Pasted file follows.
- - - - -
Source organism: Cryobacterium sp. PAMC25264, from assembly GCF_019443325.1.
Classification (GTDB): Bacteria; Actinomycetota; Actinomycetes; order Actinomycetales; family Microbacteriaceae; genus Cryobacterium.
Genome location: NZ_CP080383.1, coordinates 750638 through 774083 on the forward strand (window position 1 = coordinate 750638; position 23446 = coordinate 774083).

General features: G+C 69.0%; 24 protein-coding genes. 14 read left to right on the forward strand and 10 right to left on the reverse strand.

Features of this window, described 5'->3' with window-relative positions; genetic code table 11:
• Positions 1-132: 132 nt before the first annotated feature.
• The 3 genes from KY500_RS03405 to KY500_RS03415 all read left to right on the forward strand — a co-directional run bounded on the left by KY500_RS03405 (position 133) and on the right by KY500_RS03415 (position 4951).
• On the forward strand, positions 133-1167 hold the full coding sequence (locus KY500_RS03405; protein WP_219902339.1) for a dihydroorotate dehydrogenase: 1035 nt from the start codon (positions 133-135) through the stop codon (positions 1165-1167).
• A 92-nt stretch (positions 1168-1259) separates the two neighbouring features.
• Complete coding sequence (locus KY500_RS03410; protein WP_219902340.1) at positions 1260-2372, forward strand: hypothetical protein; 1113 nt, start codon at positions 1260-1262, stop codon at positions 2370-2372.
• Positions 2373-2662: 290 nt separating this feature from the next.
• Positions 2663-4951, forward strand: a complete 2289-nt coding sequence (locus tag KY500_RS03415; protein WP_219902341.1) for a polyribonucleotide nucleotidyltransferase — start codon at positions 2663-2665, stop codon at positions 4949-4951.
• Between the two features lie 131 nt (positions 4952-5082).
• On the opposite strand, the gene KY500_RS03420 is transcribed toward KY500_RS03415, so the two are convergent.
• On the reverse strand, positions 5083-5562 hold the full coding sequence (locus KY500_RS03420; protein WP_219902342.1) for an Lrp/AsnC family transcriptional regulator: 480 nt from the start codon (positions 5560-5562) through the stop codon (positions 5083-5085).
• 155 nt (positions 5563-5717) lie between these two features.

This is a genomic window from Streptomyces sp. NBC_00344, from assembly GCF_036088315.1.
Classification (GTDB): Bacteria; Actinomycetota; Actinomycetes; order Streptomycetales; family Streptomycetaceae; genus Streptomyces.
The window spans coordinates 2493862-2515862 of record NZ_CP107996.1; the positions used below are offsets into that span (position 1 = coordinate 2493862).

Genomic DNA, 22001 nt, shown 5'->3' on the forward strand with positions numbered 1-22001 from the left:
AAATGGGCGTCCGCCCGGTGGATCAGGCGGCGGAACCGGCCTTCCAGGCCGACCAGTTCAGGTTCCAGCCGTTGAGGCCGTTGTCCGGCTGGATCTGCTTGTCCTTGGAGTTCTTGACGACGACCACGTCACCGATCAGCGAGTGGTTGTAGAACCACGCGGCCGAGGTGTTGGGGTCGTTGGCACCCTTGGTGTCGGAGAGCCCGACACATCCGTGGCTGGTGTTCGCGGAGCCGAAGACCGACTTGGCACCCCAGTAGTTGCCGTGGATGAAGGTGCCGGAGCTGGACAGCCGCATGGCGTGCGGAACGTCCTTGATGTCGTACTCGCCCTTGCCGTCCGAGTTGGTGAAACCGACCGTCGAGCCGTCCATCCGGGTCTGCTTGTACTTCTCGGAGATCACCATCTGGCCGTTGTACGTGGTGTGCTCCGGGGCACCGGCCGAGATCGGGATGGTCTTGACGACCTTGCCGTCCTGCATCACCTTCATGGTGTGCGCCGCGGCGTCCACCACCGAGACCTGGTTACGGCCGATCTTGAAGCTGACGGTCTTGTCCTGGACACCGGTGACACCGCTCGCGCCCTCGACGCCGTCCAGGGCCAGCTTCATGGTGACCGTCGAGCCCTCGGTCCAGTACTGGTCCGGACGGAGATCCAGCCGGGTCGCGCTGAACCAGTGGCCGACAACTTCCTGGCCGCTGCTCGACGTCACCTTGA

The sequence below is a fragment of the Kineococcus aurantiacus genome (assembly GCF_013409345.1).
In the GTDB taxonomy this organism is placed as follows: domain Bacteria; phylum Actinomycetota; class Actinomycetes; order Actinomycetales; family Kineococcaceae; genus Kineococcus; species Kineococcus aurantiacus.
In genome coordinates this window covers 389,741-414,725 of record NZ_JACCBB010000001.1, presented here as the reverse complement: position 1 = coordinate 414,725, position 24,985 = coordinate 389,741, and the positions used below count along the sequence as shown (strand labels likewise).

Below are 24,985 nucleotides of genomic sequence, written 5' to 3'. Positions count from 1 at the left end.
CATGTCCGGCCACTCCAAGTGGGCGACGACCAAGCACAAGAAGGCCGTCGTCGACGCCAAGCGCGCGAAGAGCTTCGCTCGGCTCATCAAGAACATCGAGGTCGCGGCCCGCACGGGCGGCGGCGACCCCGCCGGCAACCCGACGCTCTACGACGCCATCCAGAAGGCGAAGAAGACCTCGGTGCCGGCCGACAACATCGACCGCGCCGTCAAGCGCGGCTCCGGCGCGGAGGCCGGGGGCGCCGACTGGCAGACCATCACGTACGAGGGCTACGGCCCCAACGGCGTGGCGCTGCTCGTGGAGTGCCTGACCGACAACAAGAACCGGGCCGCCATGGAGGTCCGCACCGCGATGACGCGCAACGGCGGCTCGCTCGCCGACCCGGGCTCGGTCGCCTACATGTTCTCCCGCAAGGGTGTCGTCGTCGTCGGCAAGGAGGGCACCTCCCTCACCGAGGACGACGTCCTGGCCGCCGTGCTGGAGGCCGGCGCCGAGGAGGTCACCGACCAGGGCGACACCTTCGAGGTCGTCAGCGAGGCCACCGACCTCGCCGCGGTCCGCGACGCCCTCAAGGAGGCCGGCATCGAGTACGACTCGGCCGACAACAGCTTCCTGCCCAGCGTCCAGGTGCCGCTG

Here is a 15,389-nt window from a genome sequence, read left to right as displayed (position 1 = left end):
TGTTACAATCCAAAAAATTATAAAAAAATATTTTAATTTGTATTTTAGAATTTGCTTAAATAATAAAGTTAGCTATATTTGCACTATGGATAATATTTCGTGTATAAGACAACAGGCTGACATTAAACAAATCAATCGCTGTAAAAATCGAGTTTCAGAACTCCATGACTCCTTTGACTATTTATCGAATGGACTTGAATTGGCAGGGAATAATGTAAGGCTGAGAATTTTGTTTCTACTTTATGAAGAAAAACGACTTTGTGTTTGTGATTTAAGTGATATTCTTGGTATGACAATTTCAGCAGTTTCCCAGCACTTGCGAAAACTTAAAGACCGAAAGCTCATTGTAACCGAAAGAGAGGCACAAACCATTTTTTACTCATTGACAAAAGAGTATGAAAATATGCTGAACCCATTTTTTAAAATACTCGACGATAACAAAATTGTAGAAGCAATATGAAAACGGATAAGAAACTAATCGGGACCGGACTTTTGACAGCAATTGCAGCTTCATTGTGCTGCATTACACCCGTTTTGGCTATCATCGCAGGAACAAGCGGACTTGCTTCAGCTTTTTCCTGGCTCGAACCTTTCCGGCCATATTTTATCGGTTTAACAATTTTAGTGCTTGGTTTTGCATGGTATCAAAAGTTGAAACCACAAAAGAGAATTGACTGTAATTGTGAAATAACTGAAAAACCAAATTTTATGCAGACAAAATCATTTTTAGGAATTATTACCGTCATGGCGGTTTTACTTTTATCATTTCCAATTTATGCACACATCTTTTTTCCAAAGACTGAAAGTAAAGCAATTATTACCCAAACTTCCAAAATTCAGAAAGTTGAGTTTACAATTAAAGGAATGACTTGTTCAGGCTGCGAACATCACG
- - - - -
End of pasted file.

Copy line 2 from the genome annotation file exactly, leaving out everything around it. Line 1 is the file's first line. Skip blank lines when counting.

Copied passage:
Classification (GTDB): Bacteria; Actinomycetota; Actinomycetes; order Actinomycetales; family Microbacteriaceae; genus Cryobacterium.